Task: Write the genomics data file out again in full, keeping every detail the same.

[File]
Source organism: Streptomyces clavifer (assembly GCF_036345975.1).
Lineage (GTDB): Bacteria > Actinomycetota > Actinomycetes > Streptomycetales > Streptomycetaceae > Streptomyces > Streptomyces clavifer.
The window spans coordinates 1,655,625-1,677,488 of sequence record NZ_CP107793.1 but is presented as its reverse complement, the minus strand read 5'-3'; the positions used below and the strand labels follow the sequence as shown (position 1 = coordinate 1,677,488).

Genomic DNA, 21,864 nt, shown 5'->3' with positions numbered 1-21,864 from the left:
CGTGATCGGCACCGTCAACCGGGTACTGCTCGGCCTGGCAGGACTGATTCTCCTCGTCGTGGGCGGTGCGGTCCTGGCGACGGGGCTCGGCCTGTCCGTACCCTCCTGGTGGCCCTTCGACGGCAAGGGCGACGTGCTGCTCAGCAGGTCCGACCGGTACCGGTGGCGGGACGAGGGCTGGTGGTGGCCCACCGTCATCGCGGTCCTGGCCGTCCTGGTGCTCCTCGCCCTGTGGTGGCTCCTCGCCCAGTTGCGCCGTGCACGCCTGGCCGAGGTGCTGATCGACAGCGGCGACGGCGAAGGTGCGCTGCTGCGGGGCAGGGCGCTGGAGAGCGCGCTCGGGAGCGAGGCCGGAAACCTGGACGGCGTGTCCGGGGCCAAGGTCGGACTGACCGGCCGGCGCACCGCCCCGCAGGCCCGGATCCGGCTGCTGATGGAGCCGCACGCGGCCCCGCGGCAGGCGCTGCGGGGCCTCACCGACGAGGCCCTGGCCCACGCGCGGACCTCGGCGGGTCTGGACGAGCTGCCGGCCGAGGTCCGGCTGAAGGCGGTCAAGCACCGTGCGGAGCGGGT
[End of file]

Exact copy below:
Source organism: Streptomyces clavifer (assembly GCF_036345975.1).
Lineage (GTDB): Bacteria > Actinomycetota > Actinomycetes > Streptomycetales > Streptomycetaceae > Streptomyces > Streptomyces clavifer.
The window spans coordinates 1,655,625-1,677,488 of sequence record NZ_CP107793.1 but is presented as its reverse complement, the minus strand read 5'-3'; the positions used below and the strand labels follow the sequence as shown (position 1 = coordinate 1,677,488).

Genomic DNA, 21,864 nt, shown 5'->3' with positions numbered 1-21,864 from the left:
CGTGATCGGCACCGTCAACCGGGTACTGCTCGGCCTGGCAGGACTGATTCTCCTCGTCGTGGGCGGTGCGGTCCTGGCGACGGGGCTCGGCCTGTCCGTACCCTCCTGGTGGCCCTTCGACGGCAAGGGCGACGTGCTGCTCAGCAGGTCCGACCGGTACCGGTGGCGGGACGAGGGCTGGTGGTGGCCCACCGTCATCGCGGTCCTGGCCGTCCTGGTGCTCCTCGCCCTGTGGTGGCTCCTCGCCCAGTTGCGCCGTGCACGCCTGGCCGAGGTGCTGATCGACAGCGGCGACGGCGAAGGTGCGCTGCTGCGGGGCAGGGCGCTGGAGAGCGCGCTCGGGAGCGAGGCCGGAAACCTGGACGGCGTGTCCGGGGCCAAGGTCGGACTGACCGGCCGGCGCACCGCCCCGCAGGCCCGGATCCGGCTGCTGATGGAGCCGCACGCGGCCCCGCGGCAGGCGCTGCGGGGCCTCACCGACGAGGCCCTGGCCCACGCGCGGACCTCGGCGGGTCTGGACGAGCTGCCGGCCGAGGTCCGGCTGAAGGCGGTCAAGCACCGTGCGGAGCGGGT